Tuesday, October 25, 2016

Architecture and Athletics

At the special meeting of the Hudson City School District Board of Education on October 6, a new configuration for the addition to Montgomery C. Smith Intermediate School was presented to the board. Instead of one long single-story building stretching out from the south side of the historic school building, the new plan would build on top of the existing "tech wing" and bring classrooms closer to the central building. The new configuration was judged to be "the best academic footprint for primary students," for whom the addition is intended, and it also, because of its size and scale, had a better chance of being compatible with the 1937 Colonial Revival building to which it would connect. 

On October 6, the board was considering two variations of a design for the newly configured addition: one had a flat roof on the foremost part of the addition; the other had a pitched roof and a profile that echoed the profile of the historic building and the 1997 addition.
The version with the flat roof was within the budget for the addition; the version with the historic profile was $250,000 more than the budget allowed. Torn between what was affordable and what would be compatible, Superintendent Maria Suttmeier worked with the architects to find a middle ground. What finally evolved was presented by Suttmeier at last night's school board meeting.

The new design, which according to the architects is in the "safe zone" as far as the budget is concerned, adds a pitched roof to the front of the addition, with walls that echo the historic profile on either side instead of in the front. The roof is pitched only at the front of the building; the roof behind it is flat.

This new design includes a crest along the ridge of the roof that repeats the crest on the historic building. While a tremendous improvement over both the original one-story design and the affordable design with the flat roof, the new design doesn't achieve the same height and scale as the unaffordable version and tends more toward imitation than compatibility, but it is what can be built within the budget.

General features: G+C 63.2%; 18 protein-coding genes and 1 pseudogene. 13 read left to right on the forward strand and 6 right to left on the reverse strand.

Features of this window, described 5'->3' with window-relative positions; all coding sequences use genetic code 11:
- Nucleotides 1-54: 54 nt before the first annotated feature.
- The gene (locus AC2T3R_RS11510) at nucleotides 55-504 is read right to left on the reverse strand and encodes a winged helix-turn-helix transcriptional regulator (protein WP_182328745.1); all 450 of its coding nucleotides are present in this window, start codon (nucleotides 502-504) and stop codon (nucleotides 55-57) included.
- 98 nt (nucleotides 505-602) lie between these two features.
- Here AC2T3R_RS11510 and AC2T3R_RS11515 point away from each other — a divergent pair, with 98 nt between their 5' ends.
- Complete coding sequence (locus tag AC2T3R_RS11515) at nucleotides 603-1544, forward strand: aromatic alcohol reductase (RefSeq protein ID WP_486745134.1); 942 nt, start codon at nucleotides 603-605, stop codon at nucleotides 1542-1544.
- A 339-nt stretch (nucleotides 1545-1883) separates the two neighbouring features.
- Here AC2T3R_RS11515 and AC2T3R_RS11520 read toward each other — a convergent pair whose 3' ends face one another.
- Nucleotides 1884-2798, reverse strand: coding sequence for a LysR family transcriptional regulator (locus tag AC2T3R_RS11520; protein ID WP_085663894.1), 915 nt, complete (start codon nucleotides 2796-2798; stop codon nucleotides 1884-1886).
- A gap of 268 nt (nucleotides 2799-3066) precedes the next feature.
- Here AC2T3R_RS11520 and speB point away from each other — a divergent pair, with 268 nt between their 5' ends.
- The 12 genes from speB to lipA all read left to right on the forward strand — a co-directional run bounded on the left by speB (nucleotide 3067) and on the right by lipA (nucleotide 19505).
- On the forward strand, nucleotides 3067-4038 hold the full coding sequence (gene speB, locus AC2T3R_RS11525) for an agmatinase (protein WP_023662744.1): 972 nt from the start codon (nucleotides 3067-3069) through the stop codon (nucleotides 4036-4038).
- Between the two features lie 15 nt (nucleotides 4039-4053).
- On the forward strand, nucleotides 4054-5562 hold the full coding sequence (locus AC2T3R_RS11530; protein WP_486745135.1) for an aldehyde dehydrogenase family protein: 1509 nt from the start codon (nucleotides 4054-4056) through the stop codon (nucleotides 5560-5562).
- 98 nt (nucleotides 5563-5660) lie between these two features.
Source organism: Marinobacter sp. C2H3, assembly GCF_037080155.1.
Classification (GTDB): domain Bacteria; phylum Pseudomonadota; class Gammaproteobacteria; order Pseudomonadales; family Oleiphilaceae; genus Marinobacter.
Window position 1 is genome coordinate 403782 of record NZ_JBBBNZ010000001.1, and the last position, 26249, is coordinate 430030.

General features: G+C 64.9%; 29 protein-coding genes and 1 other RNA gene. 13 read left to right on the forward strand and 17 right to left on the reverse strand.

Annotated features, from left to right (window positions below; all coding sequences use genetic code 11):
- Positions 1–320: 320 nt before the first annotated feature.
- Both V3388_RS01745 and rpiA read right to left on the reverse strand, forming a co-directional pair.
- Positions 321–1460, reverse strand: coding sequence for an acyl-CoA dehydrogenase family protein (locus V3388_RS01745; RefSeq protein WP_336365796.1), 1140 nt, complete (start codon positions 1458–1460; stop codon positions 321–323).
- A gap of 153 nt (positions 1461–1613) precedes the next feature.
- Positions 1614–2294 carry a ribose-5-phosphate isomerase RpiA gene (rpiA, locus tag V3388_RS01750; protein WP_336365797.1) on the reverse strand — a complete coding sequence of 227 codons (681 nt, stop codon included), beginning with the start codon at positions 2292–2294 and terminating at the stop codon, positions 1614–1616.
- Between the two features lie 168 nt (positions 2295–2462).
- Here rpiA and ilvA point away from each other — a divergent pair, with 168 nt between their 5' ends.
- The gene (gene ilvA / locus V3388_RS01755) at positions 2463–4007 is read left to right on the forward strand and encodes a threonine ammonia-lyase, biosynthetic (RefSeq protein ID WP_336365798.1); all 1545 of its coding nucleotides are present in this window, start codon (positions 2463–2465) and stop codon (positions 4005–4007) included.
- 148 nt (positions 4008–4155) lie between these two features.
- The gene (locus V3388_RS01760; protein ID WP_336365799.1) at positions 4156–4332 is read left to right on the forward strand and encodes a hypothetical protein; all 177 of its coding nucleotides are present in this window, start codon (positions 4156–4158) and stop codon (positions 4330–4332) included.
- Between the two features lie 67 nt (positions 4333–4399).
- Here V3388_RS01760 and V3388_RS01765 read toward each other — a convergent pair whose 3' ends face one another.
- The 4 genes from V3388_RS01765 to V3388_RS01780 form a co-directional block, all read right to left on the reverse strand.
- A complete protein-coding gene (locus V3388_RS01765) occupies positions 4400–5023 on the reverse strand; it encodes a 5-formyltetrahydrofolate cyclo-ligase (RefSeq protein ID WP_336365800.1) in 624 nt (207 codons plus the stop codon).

The addition to Montgomery C. Smith is Phase 2 of HCSD's current capital project. Phase 1 is the new athletic field at Hudson High School, which has received far more attention from the community than the addition to a historic school building. When the school board was struggling to decide between natural turf and artificial turf for the playing field, parents and other community members came out in force to weigh in on the discussion. When it came to the track, people let it be known that what was planned was inadequate for track meets. What they wanted, after years of having an antiquated track, were track facilities that would allow Hudson to be the site of Patroon Conference meets.

The improvements to the athletic field requested by the community put Phase 1 $225,000 over budget--almost the same amount as the most desirable design would put Phase 2 over budget. Last night, Suttmeier reported success in securing the lion's share of that $225,000. After being turned down by Nike and the Dyson Foundation, she took her case to the Galvan Foundation. Accompanied by high school athletes Mike Alert, who distinguished himself last season in basketball and is doing so this season in football, and Noah Taylor, who excels in track, Suttmeier met with Eric Galloway. The students, whom Suttmeier praised for their demeanor and sincerity, made their case persuasively, speaking of what sports means to them. Galloway agreed to contribute $200,000 for Phase 1. 

Phase 2 of the capital project has not sparked the same level of public interest as Phase 1. Although there are grumblings about the new addition and fears that it will deface the hallowed eighty-year-old school building, during the lengthy design development process, few if any members of the public have shown up at school board meetings to engage with the project and express an opinion. The next school board meeting may be the last chance. A three-dimensional model of the proposed addition, in its latest configuration and design, will be presented at that meeting, which takes place on Monday, November 7, at 7 p.m., in the library of Montgomery C. Smith School.


  1. Well, I say Dr. Suttmeier should get Mssrs. Alert and Taylor and pay another visit on Mr. Galloway and explain the longlasting and beneficial impacts of preserving our architectural heritage.

  2. A friend wrote and said, "I hope you wrote this in jest. I hardly think funding $200,000 for usable space for our student athletes (and community) to use on nearly a daily basis is more valuable than asking for funding of a roof top with faux chimneys." And I wrote back, Of course, it was in gest. In fact, I was going to follow up with a reasoned statement saying something about why exactly it is appropriate to compare  the "$200,000 for usable space for our student athletes (and community) to use on nearly a daily basis" to "a roof top with faux chimneys" that will be seen by thousands, year in and year out for at least 40 years (we hope). That's just it, the community is ignorant about the value of architecture and historic preservation--you could argue that the whole economic revival of Hudson is based on roof tops and faux chimneys!  In some communities, in fact, it would be much easier to get those faux chimneys than the extra lanes on a track.  In any case, it's certainly not an either/or proposition; we certainly can -- and should -- appreciate the value of sports and that of architecture and the preservation of it. Superintendent Suttmeier has done a remarkable job so far trying to respect the value of our architectural past and the extra $200k would be a wonderful way to pay some respect to the citizen workers of the WPA who built that magnificent building in the depths of the Great Depression. Go Bluehawks.